single-lab validation nordtest uncertainty

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Uncertainty estmation approach
based on validation and Quality
Control Data
“the Nordtest approach"
Single-laboratory validation approach
Effects contributing to
uncertainty
Random
Systematic
The two groups of uncertainty contributions are
quantified separately and then combined:
Ivo Leito
University of Tartu
Institute of Chemistry
uc  u1  u 2
2
2013
Uncertainty arising from
random effects
Nordtest Technical Report 537, 3rd ed (2011)
http://www.nordtest.info/
Single lab validation approach: in practice
(1)
2
uc  u ( Rw )  u (bias )
2
Absolute vs relative uncertainties:
Rules of Thumb
• At low concentrations (near detection limit, trace
level) use absolute uncertainties
2
– Uncertainty is not much dependent on analyte level
Within-laboratory
reproducibility
Uncertainty of the estimate of the
laboratory and the method bias
This component accounts for
the random effects
This component accounts for the
systematic effects
This and subsequent equations work with absolute
and relative values
Nordtest Technical Report 537, 3rd ed (2011)
http://www.nordtest.info/
Uncertainty accounting
for possible bias
at „long term“ level!
1
The main equation:
2
3
Single lab validation approach: in practice
Steps of the process:
• At medium and higher concentrations use relative
uncertainties
– Uncertainty is roughly proportional to analyte level
• In general: whichever is more constant
Appendix E.4 from Quantifying Uncertainty in Analytical Measurement,
EURACHEM/CITAC Guide, Second Edition (2000)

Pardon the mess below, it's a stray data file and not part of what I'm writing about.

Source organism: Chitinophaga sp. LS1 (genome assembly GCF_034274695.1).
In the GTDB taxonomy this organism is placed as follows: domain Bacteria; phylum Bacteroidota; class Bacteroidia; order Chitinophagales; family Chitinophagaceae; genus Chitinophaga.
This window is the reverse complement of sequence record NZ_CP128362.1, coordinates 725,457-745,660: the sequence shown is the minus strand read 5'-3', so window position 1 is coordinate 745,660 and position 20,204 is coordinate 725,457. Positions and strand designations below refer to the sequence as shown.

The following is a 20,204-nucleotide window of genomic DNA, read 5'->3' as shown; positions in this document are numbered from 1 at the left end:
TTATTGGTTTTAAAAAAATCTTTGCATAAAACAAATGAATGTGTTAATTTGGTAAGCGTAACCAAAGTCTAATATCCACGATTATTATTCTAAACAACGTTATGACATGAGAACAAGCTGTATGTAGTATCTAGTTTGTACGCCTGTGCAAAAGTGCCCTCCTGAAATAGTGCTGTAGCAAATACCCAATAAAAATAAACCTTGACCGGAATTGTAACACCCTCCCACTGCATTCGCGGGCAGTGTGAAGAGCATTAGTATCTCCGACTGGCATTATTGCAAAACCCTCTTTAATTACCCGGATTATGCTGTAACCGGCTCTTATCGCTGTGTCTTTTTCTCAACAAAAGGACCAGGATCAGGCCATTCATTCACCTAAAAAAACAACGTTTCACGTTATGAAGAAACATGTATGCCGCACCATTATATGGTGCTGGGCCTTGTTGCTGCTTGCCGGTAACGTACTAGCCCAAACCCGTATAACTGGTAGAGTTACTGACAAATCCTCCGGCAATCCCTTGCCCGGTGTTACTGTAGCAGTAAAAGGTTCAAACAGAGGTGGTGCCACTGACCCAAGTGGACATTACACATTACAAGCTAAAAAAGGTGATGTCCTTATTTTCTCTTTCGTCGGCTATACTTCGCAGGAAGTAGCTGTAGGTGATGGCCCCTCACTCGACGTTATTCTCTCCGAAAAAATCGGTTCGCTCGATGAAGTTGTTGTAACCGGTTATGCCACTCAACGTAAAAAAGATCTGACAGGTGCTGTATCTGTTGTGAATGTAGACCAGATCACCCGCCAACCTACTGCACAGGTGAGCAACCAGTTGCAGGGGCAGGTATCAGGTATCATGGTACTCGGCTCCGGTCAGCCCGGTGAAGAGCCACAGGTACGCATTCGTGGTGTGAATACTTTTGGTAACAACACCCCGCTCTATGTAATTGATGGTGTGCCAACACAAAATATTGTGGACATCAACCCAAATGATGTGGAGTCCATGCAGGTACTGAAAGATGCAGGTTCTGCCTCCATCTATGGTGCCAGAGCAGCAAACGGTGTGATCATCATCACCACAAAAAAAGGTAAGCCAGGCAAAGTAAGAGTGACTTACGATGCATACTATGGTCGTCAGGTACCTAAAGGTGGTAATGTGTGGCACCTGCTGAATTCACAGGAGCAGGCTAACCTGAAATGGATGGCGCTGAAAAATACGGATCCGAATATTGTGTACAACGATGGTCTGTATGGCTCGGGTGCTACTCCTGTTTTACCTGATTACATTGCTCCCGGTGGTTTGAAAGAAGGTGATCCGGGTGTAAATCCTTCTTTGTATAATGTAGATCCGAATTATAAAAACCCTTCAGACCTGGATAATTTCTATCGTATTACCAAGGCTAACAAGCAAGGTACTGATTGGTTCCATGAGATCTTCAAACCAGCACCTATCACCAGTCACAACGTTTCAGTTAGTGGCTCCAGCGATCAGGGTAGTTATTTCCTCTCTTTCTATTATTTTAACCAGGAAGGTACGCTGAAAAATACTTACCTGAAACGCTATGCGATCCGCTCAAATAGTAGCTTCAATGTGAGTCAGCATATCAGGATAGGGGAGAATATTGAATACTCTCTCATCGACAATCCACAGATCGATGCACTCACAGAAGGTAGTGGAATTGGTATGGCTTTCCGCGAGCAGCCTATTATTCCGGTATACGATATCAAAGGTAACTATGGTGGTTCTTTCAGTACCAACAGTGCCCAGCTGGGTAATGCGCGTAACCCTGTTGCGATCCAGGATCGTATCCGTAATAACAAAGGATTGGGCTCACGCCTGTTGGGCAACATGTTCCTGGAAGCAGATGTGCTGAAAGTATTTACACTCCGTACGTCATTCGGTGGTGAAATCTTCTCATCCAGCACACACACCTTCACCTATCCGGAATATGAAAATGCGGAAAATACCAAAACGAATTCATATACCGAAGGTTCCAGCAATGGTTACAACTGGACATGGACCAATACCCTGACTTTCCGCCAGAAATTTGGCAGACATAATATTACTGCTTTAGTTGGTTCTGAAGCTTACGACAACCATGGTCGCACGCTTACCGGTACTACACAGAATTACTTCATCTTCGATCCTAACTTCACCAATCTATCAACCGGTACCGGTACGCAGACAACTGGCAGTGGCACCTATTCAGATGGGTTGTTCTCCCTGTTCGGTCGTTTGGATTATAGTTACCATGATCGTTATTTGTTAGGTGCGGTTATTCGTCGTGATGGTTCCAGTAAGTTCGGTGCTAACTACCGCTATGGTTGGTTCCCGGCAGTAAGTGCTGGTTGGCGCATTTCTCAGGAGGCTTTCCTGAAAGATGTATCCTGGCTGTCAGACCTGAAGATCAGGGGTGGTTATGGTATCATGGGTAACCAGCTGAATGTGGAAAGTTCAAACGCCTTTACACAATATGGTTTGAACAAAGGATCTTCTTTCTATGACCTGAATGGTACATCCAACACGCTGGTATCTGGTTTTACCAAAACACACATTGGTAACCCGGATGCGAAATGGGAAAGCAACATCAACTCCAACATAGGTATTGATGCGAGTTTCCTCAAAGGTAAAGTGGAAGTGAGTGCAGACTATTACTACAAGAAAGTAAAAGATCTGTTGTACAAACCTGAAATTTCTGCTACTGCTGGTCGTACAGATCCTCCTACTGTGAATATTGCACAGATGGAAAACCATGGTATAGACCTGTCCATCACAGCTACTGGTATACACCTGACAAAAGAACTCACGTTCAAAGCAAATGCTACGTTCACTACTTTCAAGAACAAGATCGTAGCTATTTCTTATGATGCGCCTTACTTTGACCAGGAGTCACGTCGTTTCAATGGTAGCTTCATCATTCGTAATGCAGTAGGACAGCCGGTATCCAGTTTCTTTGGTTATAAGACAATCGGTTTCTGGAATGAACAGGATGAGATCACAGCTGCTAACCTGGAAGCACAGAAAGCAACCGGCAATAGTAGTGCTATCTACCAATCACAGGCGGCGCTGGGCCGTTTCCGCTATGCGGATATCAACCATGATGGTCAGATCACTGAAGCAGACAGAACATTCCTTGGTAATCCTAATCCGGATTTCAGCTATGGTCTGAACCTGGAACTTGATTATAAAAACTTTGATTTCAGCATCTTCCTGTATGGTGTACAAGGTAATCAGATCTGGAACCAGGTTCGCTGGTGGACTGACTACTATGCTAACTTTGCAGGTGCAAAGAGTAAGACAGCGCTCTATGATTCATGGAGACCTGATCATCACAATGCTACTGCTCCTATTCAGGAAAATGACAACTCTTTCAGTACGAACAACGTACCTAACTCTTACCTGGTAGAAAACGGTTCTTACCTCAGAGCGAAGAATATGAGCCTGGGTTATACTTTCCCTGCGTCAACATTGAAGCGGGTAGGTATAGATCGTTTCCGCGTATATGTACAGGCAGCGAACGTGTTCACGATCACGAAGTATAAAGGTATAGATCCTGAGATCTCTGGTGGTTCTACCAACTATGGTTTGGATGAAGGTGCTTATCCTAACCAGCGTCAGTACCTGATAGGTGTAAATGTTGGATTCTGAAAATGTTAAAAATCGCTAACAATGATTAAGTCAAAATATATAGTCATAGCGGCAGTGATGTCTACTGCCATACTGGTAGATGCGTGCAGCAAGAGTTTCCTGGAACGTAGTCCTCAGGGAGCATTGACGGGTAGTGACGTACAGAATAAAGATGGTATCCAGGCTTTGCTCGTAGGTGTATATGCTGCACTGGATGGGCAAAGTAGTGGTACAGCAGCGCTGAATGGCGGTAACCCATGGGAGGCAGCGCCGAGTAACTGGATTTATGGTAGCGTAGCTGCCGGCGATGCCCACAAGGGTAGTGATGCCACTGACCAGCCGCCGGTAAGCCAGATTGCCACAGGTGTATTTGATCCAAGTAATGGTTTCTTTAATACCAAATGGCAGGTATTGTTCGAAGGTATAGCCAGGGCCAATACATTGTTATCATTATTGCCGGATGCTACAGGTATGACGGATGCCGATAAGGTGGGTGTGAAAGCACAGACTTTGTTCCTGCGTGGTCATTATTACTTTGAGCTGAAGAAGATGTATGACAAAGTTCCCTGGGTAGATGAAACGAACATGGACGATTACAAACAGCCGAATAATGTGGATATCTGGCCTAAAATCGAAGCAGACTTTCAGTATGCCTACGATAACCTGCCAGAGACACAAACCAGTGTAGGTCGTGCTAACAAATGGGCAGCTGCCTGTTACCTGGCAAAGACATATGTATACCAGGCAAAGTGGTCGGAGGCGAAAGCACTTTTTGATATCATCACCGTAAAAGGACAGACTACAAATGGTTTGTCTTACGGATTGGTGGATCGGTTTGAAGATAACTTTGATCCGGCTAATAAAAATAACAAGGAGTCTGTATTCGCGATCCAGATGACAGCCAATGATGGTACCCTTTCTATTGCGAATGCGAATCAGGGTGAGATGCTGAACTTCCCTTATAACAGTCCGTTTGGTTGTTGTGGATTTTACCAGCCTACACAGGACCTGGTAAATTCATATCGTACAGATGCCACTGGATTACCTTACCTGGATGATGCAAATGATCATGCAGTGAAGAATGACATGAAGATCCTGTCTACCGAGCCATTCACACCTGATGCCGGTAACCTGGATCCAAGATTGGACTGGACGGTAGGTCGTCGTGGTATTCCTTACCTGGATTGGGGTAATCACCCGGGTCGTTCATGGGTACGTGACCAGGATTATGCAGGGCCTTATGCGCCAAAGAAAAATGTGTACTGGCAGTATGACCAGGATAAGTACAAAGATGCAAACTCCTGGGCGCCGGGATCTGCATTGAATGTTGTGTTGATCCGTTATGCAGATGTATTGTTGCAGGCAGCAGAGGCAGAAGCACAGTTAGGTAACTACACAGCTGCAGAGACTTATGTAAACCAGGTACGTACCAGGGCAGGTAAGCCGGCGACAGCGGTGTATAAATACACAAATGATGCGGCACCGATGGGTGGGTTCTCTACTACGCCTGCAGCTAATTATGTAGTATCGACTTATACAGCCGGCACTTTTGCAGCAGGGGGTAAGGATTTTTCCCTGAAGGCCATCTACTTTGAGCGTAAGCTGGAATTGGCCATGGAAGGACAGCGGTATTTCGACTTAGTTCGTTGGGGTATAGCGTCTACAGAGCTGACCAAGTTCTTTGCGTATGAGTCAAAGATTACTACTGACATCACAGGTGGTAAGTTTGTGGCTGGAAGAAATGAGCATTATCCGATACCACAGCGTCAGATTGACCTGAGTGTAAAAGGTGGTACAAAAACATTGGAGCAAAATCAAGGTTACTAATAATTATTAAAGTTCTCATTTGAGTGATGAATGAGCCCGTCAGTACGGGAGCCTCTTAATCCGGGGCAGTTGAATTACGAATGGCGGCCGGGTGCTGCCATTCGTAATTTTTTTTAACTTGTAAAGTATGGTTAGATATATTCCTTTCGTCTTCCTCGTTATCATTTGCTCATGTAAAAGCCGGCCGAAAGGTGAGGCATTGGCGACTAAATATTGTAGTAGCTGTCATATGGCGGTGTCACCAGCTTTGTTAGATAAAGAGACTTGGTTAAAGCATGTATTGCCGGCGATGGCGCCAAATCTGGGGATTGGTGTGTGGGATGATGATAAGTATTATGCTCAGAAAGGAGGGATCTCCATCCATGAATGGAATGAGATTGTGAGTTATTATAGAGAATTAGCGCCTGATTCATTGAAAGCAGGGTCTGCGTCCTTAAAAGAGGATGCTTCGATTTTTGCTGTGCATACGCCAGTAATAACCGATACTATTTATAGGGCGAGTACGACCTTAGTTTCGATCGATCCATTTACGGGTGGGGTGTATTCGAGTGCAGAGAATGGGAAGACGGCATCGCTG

Available from : http://www.eurachem.org/
4
• u(Rw) is the uncertainty component that u(Rw)
takes into account long-term variation of
results within lab, that means: within-lab
reproducibility (sRw)
Include sample
• Ideally:
preparation!
– The same sample
1. Specify measurand
• Sample similar to test samples – matrix,
concentration, homogeneity
2. Quantify Rw component u(Rw)
3. Quantify bias component u(bias)
4. Convert components to standard uncertainties u(x)
5. Calculate combined standard uncertainty uc
6. Calculate expanded uncertainty U
5
–
–
–
–
–
–
The same lab
The same procedure
Different days (preferably over 1 year)
Different persons
Different reagent batches
…
6
1
u(bias)
u(Rw)
• The possible bias of lab’s results from the
best estimate of true value is taken into
account
u(Rw) = sRw
Include sample
preparation!
• u(bias) can be found:
– From repeated analysis of the same samples with a
reference procedure
– From repeated analysis of certified reference materials
(CRMs)
– From repeated interlaboratory comparison measurements
– From repeated spiking experiments
The control sample
analysis has to cover
the whole analytical
process
Ideally: separately for
different matrices and
different concentration
levels!
7
Ideally: several reference materials, several PTs because
the bias will in most cases vary with matrix and
concentration range
8
u(bias)
u(bias)
• The averaging is done using the root mean
square:
u (bias )  RMS bias  u (Cref ) 2
 (biasi ) 2
2
This component accounts
for the average bias of the
laboratory results from
the Cref
biasi  Clabi  Cref i
This component accounts
for the average
uncertainty of the
reference values Cref
u (Cref i ) 
si
ni
RMSbias 
u (Cref ) 
n
 u(Cref )
2
i
n
• n: the number of bias estimates used
– If n is too small then the bias component will include a
large share of random effects and may be
overestimated
9
u(bias): only one CRM
10
Uncertainty due to possible bias
• If only one single CRM is used:
Evaluation of uncertainty due to bias,
ideally:
2
u (bias )  RMS bias  sbias
/ n  u (Cref ) 2
2
– Separately for different sample matrices
– Separately for different concentration
levels
11
12
2
Roadmap:
Possible bias u (Cref i ) from certificates
u (Cref i ) 
biasi  Clabi  Cref i
RMSbias 
si
u (Cref ) 
ni
 u(Cref )
2
i
n
 (biasi ) 2
n
u (bias )  RMS bias  u (Cref ) 2
2
Uncertainty due to
random effects
Combined standard
uncertainty
u ( Rw )  sRW
uc  u ( Rw ) 2  u (bias ) 2
13
3
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